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The naughty confessions of "American Pie"

By Ray Pride

JULY 12, 1999:  Straightforward teensploitation, lazily touted by some journalists as a millennial "Porky's," "American Pie" is actually a canny piece of down-and-dirty entertainment for the post-"Jerry Springer" generation.

And, schizophrenically enough, there are many moments where it's the smartest teenage comedy since "Fast Times at Ridgemont High." It starts with a bet made by a quartet of teenagers (Jason Biggs, Chris Klein, Thomas Ian Nicholas, Eddie Kaye Thomas) to "get laid" by the end of the school year. The complications that follow suggest that high school is a place completely without privacy, with everyone learning their lessons in a public stew of mortification. As directed by the brothers who wrote "Antz" (Paul Weitz takes credit; Chris Weitz takes producer credit) and written by first-timer Adam Herz, "American Pie" is deeply vulgar yet filled with witty dips and turns, as well as much straight-on profanity and slang.

It's also the first over-the-top, gross-out-gag movie after "There's Something About Mary" that seems to understand that that movie worked for audiences because of likable characters. Most of the jokes are honorably structured - if it weren't for the charisma of the performers, you might be counting the writer's index cards in your head. Everyone goes through a trial by humiliation in "American Pie," but in the end, the story winds up on the side of the power of women and true love. Shrewd or hypocritical? (That question occurs after an ultra-topical one: Which came first? The gross-out comedy or the semen gag?)

The virginal randiness is intensified by the casting of actors who are the age of their characters, chosen for their sincerity and charm. Eighteen-year-old Tara Reid, Lebowski's sexpot wife in "The Big Lebowski," understood the script from the start. "When I read it, I thought it had the humor, but the difference between this movie and 'Something about Mary' is that the humor here is real. It wasn't like, you get cum in your hair and it sticks straight up, y'know? It's stuff that you really go through. That's what gives it its big laughs. You go through puberty, you learn about yourself, asking about sex. I also thought the girls were the ones in control, they're the ones who decide we're gonna have sex or not. We weren't like the little 'ooh-ooh' girls in almost every other movie."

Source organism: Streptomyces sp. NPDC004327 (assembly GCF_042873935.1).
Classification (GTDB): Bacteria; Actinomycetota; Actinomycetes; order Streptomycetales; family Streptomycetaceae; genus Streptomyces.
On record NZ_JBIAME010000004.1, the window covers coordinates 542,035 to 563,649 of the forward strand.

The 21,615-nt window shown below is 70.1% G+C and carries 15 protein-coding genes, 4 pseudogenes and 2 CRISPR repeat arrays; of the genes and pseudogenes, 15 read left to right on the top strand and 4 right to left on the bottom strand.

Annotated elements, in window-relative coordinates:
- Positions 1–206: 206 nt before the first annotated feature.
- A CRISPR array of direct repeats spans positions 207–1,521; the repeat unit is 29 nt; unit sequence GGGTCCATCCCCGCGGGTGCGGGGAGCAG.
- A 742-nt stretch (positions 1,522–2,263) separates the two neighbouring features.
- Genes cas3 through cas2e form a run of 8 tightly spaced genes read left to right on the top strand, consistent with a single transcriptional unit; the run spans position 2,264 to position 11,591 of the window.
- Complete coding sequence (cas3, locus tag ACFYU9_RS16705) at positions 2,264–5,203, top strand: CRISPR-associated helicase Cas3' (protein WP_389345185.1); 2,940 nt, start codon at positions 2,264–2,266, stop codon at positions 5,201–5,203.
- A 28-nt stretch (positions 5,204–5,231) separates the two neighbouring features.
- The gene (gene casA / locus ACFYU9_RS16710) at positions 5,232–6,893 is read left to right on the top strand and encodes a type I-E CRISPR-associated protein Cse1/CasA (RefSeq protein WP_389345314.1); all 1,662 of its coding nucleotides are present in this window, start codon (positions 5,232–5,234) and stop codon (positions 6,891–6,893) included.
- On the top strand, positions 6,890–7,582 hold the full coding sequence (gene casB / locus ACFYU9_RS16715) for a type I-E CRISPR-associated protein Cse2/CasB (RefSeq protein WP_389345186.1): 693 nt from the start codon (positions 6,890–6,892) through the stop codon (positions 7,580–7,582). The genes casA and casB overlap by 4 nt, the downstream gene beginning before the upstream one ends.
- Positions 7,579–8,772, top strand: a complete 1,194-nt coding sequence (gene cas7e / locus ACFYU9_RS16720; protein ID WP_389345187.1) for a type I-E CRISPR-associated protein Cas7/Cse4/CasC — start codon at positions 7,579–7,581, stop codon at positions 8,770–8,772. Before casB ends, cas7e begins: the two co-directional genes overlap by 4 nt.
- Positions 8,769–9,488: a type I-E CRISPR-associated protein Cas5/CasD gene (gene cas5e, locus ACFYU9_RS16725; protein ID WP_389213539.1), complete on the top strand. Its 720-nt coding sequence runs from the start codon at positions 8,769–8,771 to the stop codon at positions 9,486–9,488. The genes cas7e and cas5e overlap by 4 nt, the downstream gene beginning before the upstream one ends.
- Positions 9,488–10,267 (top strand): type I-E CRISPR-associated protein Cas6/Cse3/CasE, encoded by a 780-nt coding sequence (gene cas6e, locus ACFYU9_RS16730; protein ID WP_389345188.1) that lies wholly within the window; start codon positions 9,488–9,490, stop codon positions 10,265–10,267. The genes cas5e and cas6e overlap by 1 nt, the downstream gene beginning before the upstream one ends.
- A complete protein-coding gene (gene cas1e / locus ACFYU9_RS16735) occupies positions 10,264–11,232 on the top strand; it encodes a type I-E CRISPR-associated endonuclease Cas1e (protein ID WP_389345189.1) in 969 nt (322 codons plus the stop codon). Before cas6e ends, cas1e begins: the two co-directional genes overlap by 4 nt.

Thomas Ian Nicholas, 18, one of the four pals, almost didn't make the movie because of his Christian beliefs. "The raunchiness was a turnoff when I read it. I read the first [extremely vulgar] scene, I put the script down and canceled my audition. But once I read the whole script, and I saw the things going on, [I could say] yeah, it's raunchy, but those are things I was involved in in my past that kids are curious about now. That's why it's rated R. It should stand for 'Real' with this movie. The film deals with relationships and there's a balance of heart with the raunchiness. People can take lessons away from films and that's one my main reasons for doing movies. I want to make sure that you see characters learning. [The four] place a lot of importance on sex, then they learn there are more things. My character loses his relationship because he's concentrating on the wrong stuff."

Reid agrees that the bawdy laughs are set in a proper story. "Look. We're still really young. I look at my brother and sister who are 16 right now, and the stuff that they do versus what I did at 16 is a huge difference. And we weren't squares! These kids know about sex. If they're gonna learn about it, they might as well learn about it the right way. Not from the movies. But this movie is nicer about it. It shows what guys are like, what girls are like, the realness of it is kinda cool. It's not like they're killing each other, blowing people's heads off and raping them afterwards."

Reid also appreciates Herz and the Weitz' take on high school. "The guys have their little group of friends. But the girls they date? None of us are friends. I love that! You never see that. In high school, most movies, it's the girls and guys, then there's the one main girl, the leader of the bitches with all the bitch girls on the side. I think this movie is open to every kind of crowd. There are no cool kids, there are no nerds. It's fair game."

Alyson Hannigan (from "Buffy the Vampire Slayer") is, at 25, the eldest of the cast. "This movie, compared to regular high school, is a lot tamer." She says, laughing, "If the ratings board went to high school, they wouldn't let anyone under 17 go."

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